Legendary activist investor Carl Icahn has recently taken a large position in Apple (AAPL), the world's largest company. Icahn's main goal appears to be getting Apple to launch an immediate $150 billion buyback in the form of a tender offer. In late 2012, well before Icahn was involved, I suggested that Apple should launch a $100 billion buyback. Icahn recently wrote a letter to Apple CEO Tim Cook explaining why he believes a $150 billion buyback is a good idea. While Apple may be a good candidate for a large buyback in the form of a tender offer, I believe Cisco Systems (CSCO) is a better candidate. Furthermore, based on Icahn's logic, CSCO can boost shares 41% by using its cash to initiate a tender offer.
Cisco Cash Compared To Apple
Currently, CSCO has just over $50 billion in cash. Comparably, Apple has just under $150 billion in cash. Apple has 3x as much cash as Cisco. However, Apple has a market cap, $477 billion, that is 3.7x Cisco's market cap of $120 billion. In other words, a $50 billion buyback for CSCO would represent roughly 41% of shares outstanding where as a $150 billion buyback for Apple would represent roughly 33% of the share outstanding.
From Icahn's Letter To Tim Cook
While this would certainly be unprecedented because of its size, it is actually appropriate and manageable relative to the size and financial strength of your company. Apple generates more than enough cash flow to service this amount of debt and has $147 billion of cash in the bank. As we proposed at our dinner, if the company decided to borrow the full $150 billion at a 3% interest rate to commence a tender at $525 per share, the result would be an immediate 33% boost to earnings per share, translating into a 33% increase in the value of the shares, which significantly assumes no multiple expansion.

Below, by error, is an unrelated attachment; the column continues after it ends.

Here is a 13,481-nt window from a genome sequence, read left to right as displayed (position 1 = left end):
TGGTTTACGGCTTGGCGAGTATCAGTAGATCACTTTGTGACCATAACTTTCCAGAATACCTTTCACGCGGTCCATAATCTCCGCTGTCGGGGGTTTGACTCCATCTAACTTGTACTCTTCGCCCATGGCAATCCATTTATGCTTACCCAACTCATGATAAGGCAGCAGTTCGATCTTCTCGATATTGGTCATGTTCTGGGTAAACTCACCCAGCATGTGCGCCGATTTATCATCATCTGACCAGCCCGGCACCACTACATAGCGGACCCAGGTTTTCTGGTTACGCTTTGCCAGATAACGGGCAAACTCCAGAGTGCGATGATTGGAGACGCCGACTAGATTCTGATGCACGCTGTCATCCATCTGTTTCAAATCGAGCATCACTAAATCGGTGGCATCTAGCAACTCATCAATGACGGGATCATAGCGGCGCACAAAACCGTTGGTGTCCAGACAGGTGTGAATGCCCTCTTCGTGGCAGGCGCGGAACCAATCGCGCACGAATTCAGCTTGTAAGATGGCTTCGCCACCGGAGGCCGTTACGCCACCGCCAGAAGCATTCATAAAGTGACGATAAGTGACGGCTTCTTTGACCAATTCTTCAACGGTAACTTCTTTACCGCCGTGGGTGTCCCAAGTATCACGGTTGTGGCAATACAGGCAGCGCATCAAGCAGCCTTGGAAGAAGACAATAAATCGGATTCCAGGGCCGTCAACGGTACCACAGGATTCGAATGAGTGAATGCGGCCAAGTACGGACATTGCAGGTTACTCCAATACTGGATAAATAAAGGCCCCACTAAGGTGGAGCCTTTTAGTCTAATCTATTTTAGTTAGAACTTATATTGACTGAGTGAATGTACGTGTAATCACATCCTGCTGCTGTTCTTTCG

For CSCO, a $50 billion buyback would reduce the share count by 41% and thus lead to a 41% increase in the value of shares. While the CSCO and Apple comparison is useful, there is one caveat which is that CSCO already has $16 billion in debt which is the same amount Apple has. However, Apple is much larger and thus Apple's current debt burden is significantly less than CSCO. Given this, it might make sense for CSCO to borrow less money and use more of its cash on hand.
As shown by the chart below, CSCO is currently trading at 11.5 times forward earnings. This is close to the low end of the company's historic valuation and is a reason why a massive buyback makes sense. Icahn has stressed Apple's low valuation.
Cisco's Current Buyback
Like Apple, CSCO has a stock repurchase program in place. Since inception, CSCO has repurchased more than $77 billion worth of stock. The current buyback program has an additional $4.3 billion remaining.
Given the fact that CSCO has already bought back $77 billion of its stock, I think it is fair to say that a good portion of CSCO's $50 billion cash hoard will be used in the future to buyback shares. My view is that, due to the current valuation, CSCO should go ahead and use its $50 billion in cash to launch a tender offer now similar to the one Carl Icahn is proposing for Apple. Based on Icahn's argument, CSCO shares should increase in value by 41% if the company announces a $50 billion tender offer.